Repelling down 120-foot shear cliffs became one of the main activities we managed to do on Saturdays. One special Saturday we were training new recruits in the repelling events. The training cliff was only 60 feet high and not a steep as the other cliffs. The process consisted of many previous weeks of knots, safety instruction and discipline procedures for the recruits. So today, the recruits were on the rope. We had a partner system with the rope rigged so the lead Ranger could repel down the cliff beside the new recruit. I was the lead Ranger.
Otis was a pretty good fellow and most of the Rangers liked him. As Otis started over the edge with me he look pretty scared. We just past the point of no return, meaning Otis had to go all the way down when he said, “I have changed my mind, I don’t want to do this.”
Otis decided to stop descending. He froze right there at 50 feet up. Beads of sweat popped out on his face, his grip so tighten on the rope so tight his knuckles were white and fear flushed his face.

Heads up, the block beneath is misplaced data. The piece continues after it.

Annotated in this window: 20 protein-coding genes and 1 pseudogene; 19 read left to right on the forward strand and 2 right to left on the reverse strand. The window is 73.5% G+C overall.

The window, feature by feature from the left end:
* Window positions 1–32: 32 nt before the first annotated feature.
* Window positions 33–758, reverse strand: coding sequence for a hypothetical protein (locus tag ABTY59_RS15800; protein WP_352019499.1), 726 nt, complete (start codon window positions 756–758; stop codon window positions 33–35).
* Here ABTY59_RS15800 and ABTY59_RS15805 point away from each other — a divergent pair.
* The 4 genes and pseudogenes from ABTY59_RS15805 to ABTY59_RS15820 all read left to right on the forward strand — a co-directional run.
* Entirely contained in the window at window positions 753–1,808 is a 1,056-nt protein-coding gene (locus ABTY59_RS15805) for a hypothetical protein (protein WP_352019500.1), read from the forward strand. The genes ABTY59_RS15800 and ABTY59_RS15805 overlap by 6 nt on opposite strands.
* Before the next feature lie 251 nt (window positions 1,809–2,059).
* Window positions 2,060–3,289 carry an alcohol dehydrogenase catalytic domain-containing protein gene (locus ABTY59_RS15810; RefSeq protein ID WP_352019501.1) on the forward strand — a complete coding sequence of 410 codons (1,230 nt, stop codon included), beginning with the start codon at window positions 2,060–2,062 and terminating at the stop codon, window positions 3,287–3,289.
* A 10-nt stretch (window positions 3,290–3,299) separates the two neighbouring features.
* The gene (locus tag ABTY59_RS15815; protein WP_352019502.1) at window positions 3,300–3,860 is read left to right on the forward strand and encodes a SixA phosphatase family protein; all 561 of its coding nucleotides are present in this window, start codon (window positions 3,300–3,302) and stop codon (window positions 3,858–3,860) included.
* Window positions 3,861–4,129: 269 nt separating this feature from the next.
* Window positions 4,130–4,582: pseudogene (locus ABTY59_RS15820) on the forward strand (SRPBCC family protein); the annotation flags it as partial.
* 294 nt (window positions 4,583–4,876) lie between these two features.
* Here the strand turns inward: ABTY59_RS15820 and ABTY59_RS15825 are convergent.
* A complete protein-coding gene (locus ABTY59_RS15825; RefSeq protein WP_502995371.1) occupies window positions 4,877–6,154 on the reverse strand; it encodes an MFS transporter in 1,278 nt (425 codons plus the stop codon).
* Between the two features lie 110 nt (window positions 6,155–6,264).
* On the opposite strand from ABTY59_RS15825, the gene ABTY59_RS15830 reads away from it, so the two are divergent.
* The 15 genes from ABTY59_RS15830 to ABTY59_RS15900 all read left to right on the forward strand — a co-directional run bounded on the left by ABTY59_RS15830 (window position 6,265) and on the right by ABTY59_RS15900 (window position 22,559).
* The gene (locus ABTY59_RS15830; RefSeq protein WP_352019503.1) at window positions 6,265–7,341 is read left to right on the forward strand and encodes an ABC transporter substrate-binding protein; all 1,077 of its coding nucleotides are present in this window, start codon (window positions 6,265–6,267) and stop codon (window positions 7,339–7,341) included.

That's why I was there, to help Otis. The safety team at the bottom locked down the rope so Otis could not fall. Otis was safe, but still on the cliff refusing to move.
The fear in the heart of Otis defeated the faith he had in his training, the equipment, and in himself.
I stayed there with Otis, cracked a joke and helped him to relax. I corrected his stance a little by getting him to lean back correctly. I talked him into ...
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